NeuNoir return with EF Benson’s The Outcast

NeuNoir theatre company return with The Outcast, an intimate reading of two chilling ‘spook stories’ by horror writer E.F. Benson.

After her younger fortune-hunting husband commits suicide, a 40-something widow relocates to a small country town in The Outcast. She’s charming, witty, sociable, well-dressed, beautiful, and seemingly the perfect companion. Yet those in her vicinity often find her eerily and inexplicably detestable – though none can explain why.

Could it be that her new home is, as rumoured, haunted? Or is something else at play?

Complementing The Outcast, the night also includes a reading of the macabre The Thing In The Hall, in which a spirit has been tempted into this world after a seance – but what kind of elemental spirit, no-one is certain.

A prolific writer, Edward Frederic Benson (1867-1940) was the son of Birmingham-born Edward White Benson (later the Archbishop of Canterbury). Best known for his popular Dodo and Mapp And Lucia series, EF also authored numerous biographies, as well as many short stories. Among these shorts were dozens of what he referred to as “spook stories” – frightening and creepy yarns that delve into the dark corners of haunted houses, and reveal weird horrific creatures and happenings, often in unexpected everyday places. A master of the horror genre, E.F’s work has been championed by everyone from American writer H.P. Lovecraft, to actor/writer (and horror buff) Mark Gatiss.

First collected in 1923’s Visible And Invisible anthology, The Outcast demonstrates perfectly Benson’s skill at introducing the strange into the everyday, while The Thing In The Hall (as featured in 1912’s The Room In The Tower And Other Stories) warns of the dangers of dabbling in the unknown.

Having gripped audiences with Carnacki – The Ghost Finder in 2021, actor Richard Usher (Sweet Cherry Publishing’s Sherlock Holmes audiobooks; BBC Radio; The Lost Hancocks: Vacant Lot) returns to ensure attendees are suitably spooked … again.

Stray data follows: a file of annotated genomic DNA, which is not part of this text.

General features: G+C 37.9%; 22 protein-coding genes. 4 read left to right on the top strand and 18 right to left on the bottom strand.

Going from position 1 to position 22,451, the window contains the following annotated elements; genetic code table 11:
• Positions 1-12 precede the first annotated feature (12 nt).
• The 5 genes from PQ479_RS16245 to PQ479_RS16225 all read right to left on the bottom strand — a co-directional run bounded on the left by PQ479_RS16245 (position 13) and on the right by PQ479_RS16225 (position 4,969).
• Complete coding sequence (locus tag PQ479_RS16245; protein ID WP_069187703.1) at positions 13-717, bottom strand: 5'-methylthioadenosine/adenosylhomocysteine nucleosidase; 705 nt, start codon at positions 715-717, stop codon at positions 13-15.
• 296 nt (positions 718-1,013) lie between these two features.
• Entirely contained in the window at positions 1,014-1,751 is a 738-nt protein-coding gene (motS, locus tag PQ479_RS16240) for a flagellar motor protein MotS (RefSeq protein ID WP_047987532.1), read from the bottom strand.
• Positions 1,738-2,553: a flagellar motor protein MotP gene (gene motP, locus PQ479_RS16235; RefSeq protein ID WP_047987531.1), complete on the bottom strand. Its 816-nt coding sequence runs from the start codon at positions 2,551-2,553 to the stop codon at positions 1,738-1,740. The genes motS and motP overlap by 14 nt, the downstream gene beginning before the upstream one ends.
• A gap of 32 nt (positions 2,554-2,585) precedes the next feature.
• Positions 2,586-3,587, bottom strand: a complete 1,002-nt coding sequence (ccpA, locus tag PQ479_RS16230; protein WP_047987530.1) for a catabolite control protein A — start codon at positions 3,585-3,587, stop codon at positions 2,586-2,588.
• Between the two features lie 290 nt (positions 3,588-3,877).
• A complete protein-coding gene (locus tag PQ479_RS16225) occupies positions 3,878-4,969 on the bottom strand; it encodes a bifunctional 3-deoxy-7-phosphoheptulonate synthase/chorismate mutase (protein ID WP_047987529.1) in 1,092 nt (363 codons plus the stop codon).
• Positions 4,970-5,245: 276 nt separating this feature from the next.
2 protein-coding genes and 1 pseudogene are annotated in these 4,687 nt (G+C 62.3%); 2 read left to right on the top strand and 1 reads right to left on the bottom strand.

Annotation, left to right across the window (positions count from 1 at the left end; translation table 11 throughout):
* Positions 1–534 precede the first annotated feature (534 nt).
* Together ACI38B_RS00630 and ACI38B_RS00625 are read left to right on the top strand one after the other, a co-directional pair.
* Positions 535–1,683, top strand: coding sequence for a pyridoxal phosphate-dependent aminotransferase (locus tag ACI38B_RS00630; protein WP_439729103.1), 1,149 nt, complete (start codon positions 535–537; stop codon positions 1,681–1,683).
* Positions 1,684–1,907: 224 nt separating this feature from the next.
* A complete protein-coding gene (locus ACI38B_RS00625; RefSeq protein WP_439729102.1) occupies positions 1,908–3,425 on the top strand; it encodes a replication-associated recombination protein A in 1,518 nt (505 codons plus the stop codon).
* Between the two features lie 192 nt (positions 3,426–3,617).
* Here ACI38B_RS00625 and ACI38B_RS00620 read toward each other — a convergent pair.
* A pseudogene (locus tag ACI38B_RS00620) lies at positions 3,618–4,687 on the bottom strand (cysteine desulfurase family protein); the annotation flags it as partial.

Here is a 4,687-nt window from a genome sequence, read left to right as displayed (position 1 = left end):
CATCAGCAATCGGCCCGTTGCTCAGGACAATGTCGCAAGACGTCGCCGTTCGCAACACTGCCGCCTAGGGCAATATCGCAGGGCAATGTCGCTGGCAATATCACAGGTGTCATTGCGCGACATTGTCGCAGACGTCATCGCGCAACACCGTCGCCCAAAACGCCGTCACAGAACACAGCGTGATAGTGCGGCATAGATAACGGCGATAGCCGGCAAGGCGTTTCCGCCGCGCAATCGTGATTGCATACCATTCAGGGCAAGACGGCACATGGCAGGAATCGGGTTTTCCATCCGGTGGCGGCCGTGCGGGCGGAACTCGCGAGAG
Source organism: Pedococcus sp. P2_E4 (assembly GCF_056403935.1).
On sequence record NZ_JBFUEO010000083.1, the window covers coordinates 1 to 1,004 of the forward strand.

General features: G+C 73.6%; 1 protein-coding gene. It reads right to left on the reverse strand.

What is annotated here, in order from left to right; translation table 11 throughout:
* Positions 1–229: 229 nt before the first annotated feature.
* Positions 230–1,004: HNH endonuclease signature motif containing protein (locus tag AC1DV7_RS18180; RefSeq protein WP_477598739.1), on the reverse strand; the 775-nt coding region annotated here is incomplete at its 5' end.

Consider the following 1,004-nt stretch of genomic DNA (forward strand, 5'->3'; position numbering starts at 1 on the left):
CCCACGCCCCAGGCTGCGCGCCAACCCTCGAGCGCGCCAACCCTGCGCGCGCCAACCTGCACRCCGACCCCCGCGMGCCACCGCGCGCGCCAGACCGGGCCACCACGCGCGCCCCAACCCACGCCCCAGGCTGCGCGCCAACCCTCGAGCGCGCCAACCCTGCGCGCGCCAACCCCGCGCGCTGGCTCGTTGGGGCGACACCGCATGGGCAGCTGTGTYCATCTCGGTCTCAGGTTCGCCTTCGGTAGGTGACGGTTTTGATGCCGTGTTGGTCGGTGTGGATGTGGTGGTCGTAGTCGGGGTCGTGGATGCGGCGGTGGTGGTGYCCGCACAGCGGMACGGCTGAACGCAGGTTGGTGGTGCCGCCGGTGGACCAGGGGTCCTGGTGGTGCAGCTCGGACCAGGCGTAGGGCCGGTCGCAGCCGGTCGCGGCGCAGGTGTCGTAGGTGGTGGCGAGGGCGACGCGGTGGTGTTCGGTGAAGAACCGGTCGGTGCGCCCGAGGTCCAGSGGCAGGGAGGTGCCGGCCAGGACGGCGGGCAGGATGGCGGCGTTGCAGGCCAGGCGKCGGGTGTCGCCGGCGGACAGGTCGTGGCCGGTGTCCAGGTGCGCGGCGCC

In the words of EF Benson: “Fear is the most absorbing and luxurious of emotions. One forgets all else if one is afraid.”

For more details, and the latest performances, see:

NeuNoir actor Richard Usher

About NeuNoir

NeuNoir is a West Midlands-based theatre company. With their roots in Birmingham Comedy Festival – where they produced the first ever touring stage productions based on BBC radio’s The Goon Show and premiered a previously lost Tony Hancock sitcom as The Lost Hancocks: Vacant Lot. The company was formed out of a desire to create work outside of comedy.

NeuNoir’s debut production was 2021’s Carnacki: The Ghost Finder, a chilling Edwardian tale of Holmesian intrigue and the supernatural based on the work of early-20th century fantasy/ horror author WH Hodgson. The Outcast, by EF Benson, is their second production, and debuts over Halloween 2022.

Twitter: @neunoirtheatre


Writer EF Benson – from Harper’s Weekly, Public domain, via Wikimedia Commons

About EF Benson

Edward Frederic Benson was born in Berkshire, in 1867.

His father was Birmingham-born Edward White Benson, the son of a local chemical manufacturer who became the first headmaster of Wellington College and was later appointed Archbishop of Canterbury. While at college, E.W. co-founded The Cambridge Association for Spiritual Inquiry (aka The Cambridge Ghost Society) to investigate reports of ghosts, and one of his reports on hauntings was used by Henry James for The Turn Of The Screw. E.F.’s mother was Mary Sidgwick, who later preferred to be addressed as ‘Ben’. After E.W’s death, she set up household with Lucy Tait, daughter of the previous Archbishop of Canterbury.

One of six siblings, E.F’s younger brother Arthur ‘A.C.’ Benson penned the words to Land Of Hope And Glory, while another sibling, Robert, later became a Catholic priest and wrote dystopian novel Lord Of The World, while sister Margaret was a noted Egyptologist.

A contemporary of that other great British ghost story writer M.R. James, E.F. attracted widespread attention with 1893’s Dodo, a frivolous study of Edwardian society, and went on to gain even greater acclaim with six comic Mapp And Lucia novels, published between 1920-1939.

The author of nearly 100 books, including biographies of Queen Victoria, William Gladstone, Charlotte Brontë and Sir Francis Drake, he also authored dozens of what he called “spook stories”, including vampire tale Mrs. Amworth, and The Bus-Conductor (later adapted for 1945 Ealing horror anthology Dead Of Night and TV series The Twilight Zone).

In his seminal essay, Supernatural Horror In Literature, writer H. P. Lovecraft described E.F’s stories as “lethally potent” and praised his “singular power” – a statement echoed by Mark Gatiss, who has praised E.F’s “unique power” and imagination.

Awarded an OBE in 1938, E.F. – who was also an accomplished figure skater, competing at international level – died in 1940. He was buried in Rye, East Sussex, where he’d been Mayor from 1934-1937.

Now a National Trust property, Lamb House, E.F’s Rye home for over 20 years, was previously home to Henry James, while Rumer Golden (Black Narcissus) was also another noted literary tenant.


Friday 28 October 2022
Stourbridge Town Hall, Wollaston Studio, Crown Centre, Crown Lane, Stourbridge DY8 1YE.
Doors: 6.45pm. Start: 7.30pm.
Tickets £10.
Box Office: 01384 812812.
Tickets/ information:


For all press and media enquiries, including interview and review requests, please contact us: